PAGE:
This week, ESPNU and ESPN3 will bring daily coverage of the World University Games to a United States audience. Combined, the networks will carry 115 hours of the international competition from Kazan, Russia beginning Saturday. Front Row sat down with Todd Myers, Director of Programming & Acquisitions, to discuss what it means for sports fans:
Names you’ll know in the 2013 World University Games: A sampling of familiar athletes and coaches
• MBB Head Coach Bob McKillop, Davidson College
• MBB Asst. Coach John Beilein, Michigan
• MBB Asst. Coach Frank Martin, South Carolina
• WBB Head Coach Sherri Coale, Oklahoma
• WBB Asst. Coach Brian Giorgis, Marist
• WBB Asst. Coach Coquese Washington, Penn State
• MBB player Doug McDermott, Creighton
• MBB player Yogi Ferrell, Indiana
• MBB player Luke Hancock, Louisville
• MBB player Adreian Payne, Michigan State
• WBB player Shoni Schimmel, Louisville
• WBB player Ariel Massengale, Tennessee
• WBB player Bria Hartley, UCONN
• WBB player Tricia Liston, Duke
Most NCAA athletes are familiar with this event, but many sports fans might not be. What are the World University Games?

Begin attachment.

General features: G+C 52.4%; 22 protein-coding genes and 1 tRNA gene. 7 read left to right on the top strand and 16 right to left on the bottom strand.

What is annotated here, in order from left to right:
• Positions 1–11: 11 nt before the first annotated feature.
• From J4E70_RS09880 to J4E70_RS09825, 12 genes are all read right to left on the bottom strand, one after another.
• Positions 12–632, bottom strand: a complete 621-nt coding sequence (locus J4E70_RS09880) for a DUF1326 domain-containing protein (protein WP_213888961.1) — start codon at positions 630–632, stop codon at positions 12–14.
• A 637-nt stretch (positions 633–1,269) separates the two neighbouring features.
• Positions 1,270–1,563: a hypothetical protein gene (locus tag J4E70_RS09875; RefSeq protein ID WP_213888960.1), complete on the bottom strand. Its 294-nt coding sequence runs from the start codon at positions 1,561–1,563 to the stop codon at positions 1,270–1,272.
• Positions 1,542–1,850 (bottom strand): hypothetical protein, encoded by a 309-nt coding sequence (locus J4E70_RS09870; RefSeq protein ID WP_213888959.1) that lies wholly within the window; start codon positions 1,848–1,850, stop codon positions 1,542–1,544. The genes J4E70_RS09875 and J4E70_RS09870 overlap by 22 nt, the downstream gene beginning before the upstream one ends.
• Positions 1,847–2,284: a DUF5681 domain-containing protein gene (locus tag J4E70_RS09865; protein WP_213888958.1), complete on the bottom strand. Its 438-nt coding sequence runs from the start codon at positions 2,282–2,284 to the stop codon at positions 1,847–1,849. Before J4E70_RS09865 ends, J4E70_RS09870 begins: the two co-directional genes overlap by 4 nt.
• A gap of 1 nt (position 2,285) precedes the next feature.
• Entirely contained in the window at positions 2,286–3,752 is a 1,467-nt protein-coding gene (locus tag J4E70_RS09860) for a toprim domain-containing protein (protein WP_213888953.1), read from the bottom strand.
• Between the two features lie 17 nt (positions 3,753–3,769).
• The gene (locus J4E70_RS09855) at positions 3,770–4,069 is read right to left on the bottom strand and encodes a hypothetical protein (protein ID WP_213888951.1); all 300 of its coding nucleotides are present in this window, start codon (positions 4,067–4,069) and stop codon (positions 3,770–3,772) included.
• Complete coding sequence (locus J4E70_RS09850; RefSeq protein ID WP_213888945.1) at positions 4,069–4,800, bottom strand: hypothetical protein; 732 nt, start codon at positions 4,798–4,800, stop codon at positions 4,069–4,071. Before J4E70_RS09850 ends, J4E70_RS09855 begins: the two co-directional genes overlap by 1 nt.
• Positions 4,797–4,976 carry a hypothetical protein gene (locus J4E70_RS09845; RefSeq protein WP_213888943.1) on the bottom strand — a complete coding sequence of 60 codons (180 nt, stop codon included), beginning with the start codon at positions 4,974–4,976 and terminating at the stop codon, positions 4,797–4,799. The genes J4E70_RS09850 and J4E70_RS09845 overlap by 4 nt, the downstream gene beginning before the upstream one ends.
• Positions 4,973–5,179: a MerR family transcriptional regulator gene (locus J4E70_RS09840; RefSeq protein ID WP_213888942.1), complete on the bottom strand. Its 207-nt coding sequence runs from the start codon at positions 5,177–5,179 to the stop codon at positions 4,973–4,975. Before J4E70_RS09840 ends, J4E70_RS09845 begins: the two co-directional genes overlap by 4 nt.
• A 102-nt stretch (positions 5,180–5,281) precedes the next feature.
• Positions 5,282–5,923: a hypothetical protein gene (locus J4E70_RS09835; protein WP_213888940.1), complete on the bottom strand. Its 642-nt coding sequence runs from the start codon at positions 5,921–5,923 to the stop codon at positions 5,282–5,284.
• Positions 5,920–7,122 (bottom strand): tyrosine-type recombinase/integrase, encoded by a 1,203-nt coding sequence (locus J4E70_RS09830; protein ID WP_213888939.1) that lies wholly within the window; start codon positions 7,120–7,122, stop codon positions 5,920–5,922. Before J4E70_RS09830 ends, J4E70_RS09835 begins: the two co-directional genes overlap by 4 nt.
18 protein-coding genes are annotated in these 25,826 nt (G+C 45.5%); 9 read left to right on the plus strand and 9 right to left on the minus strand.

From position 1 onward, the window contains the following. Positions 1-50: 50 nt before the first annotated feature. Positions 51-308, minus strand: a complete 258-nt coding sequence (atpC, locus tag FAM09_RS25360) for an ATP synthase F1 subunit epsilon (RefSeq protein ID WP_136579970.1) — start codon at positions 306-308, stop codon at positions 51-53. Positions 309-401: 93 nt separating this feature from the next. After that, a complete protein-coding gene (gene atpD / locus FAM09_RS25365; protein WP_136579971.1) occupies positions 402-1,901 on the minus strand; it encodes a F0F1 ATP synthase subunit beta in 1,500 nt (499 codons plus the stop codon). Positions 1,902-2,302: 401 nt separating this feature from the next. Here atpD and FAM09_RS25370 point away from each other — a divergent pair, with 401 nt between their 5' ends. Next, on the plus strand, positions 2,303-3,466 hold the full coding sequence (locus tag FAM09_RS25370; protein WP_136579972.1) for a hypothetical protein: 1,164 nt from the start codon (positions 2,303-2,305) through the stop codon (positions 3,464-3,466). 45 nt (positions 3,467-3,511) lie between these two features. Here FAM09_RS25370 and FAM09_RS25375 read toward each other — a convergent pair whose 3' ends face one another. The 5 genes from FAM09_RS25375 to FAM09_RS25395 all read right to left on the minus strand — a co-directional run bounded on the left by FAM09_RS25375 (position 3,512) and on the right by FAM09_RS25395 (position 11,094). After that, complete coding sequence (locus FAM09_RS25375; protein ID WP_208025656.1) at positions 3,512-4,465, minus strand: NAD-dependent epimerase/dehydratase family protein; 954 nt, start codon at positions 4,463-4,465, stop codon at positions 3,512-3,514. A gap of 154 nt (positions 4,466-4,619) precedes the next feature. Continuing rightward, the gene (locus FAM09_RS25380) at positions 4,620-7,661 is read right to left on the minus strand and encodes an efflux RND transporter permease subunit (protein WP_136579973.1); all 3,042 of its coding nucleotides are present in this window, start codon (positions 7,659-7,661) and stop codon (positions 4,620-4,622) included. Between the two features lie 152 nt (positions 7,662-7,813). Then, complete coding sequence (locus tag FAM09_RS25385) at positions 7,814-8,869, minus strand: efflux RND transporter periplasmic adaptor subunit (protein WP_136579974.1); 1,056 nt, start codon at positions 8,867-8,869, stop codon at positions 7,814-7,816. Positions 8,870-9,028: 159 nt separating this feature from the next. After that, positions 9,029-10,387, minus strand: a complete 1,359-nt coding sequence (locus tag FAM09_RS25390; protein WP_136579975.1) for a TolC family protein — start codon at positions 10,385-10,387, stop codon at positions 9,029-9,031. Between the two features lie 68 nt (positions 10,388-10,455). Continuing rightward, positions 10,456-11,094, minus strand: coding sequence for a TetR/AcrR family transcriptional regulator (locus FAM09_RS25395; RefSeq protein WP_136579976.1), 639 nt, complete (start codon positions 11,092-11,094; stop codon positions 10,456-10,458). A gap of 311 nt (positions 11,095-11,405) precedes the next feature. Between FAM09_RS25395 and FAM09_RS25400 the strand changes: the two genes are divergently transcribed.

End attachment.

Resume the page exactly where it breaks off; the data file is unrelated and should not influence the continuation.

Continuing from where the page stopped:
This is the 27th edition of the Summer Universiade games (held every other year) and the international competition will run July 6-17 from Kazan, Russia. It features student athletes ages 17-28 and has proven to be a platform for showcasing future stars that have gone on to be Olympians and professional athletes across the globe.
Why is ESPN interested in bringing the games to a US audience?
The World University Games are second only the Olympic Games in terms of number of participating athletes & countries represented. Some of basketball’s biggest names — like Ray Allen, Charles Barkley, Larry Bird and Allen Iverson — have represented the United States in previous years. It’s become clear this is an event that showcases some of the world’s best athletes. It’s really a hidden gem in the U.S. and we’re hoping to shine a light on these phenomenal athletes.
What can fans expect to see on ESPNU and ESPN3’s coverage?
Our coverage is focused predominantly on Team USA across a number of sports — men’s and women’s basketball, beach volleyball and track and field to name a few.
What is the most challenging part of programming the event?
Each event is featuring the best athletes around the globe, so the challenge was figuring out which events to distribute live. This year we plan to distribute a little more than 100 hours live on ESPN3. I feel we’re just at the tip of the iceberg with this event. The potential is there to produce and telecast 250-300 hours live.
Which event are you most interested in watching?
Men’s basketball. The opportunity is there for Team USA to meet Team Russia in the championship game. If it happens, I will be interested to see how the [Cleveland] Cavaliers first-round [2013 NBA Draft] pick Sergey Karasev performs against the best U.S. collegians.